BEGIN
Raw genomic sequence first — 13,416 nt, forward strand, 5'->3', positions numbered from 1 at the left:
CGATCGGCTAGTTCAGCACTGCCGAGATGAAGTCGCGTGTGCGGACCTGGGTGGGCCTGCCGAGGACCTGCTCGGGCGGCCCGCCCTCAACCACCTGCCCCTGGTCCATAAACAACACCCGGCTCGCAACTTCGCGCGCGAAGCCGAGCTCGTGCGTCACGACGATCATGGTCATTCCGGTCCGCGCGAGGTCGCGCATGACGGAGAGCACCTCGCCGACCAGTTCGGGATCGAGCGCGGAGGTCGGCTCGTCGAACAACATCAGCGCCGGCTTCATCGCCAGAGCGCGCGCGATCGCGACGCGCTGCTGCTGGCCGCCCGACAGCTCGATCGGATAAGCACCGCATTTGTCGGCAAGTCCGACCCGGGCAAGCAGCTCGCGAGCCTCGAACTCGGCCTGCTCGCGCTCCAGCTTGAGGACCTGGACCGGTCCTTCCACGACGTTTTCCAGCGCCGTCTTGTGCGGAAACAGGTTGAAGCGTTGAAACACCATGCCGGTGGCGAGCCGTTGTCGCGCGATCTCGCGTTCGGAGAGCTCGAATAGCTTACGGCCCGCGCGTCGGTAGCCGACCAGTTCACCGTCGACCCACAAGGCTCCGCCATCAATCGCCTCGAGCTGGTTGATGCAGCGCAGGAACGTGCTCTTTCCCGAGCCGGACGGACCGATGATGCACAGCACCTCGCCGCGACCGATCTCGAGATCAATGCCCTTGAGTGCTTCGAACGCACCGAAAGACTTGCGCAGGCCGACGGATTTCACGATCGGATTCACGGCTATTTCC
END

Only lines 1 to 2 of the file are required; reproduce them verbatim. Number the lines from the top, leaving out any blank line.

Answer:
Raw genomic sequence first — 13,416 nt, forward strand, 5'->3', positions numbered from 1 at the left:
CGATCGGCTAGTTCAGCACTGCCGAGATGAAGTCGCGTGTGCGGACCTGGGTGGGCCTGCCGAGGACCTGCTCGGGCGGCCCGCCCTCAACCACCTGCCCCTGGTCCATAAACAACACCCGGCTCGCAACTTCGCGCGCGAAGCCGAGCTCGTGCGTCACGACGATCATGGTCATTCCGGTCCGCGCGAGGTCGCGCATGACGGAGAGCACCTCGCCGACCAGTTCGGGATCGAGCGCGGAGGTCGGCTCGTCGAACAACATCAGCGCCGGCTTCATCGCCAGAGCGCGCGCGATCGCGACGCGCTGCTGCTGGCCGCCCGACAGCTCGATCGGATAAGCACCGCATTTGTCGGCAAGTCCGACCCGGGCAAGCAGCTCGCGAGCCTCGAACTCGGCCTGCTCGCGCTCCAGCTTGAGGACCTGGACCGGTCCTTCCACGACGTTTTCCAGCGCCGTCTTGTGCGGAAACAGGTTGAAGCGTTGAAACACCATGCCGGTGGCGAGCCGTTGTCGCGCGATCTCGCGTTCGGAGAGCTCGAATAGCTTACGGCCCGCGCGTCGGTAGCCGACCAGTTCACCGTCGACCCACAAGGCTCCGCCATCAATCGCCTCGAGCTGGTTGATGCAGCGCAGGAACGTGCTCTTTCCCGAGCCGGACGGACCGATGATGCACAGCACCTCGCCGCGACCGATCTCGAGATCAATGCCCTTGAGTGCTTCGAACGCACCGAAAGACTTGCGCAGGCCGACGGATTTCACGATCGGATTCACGGCTATTTCC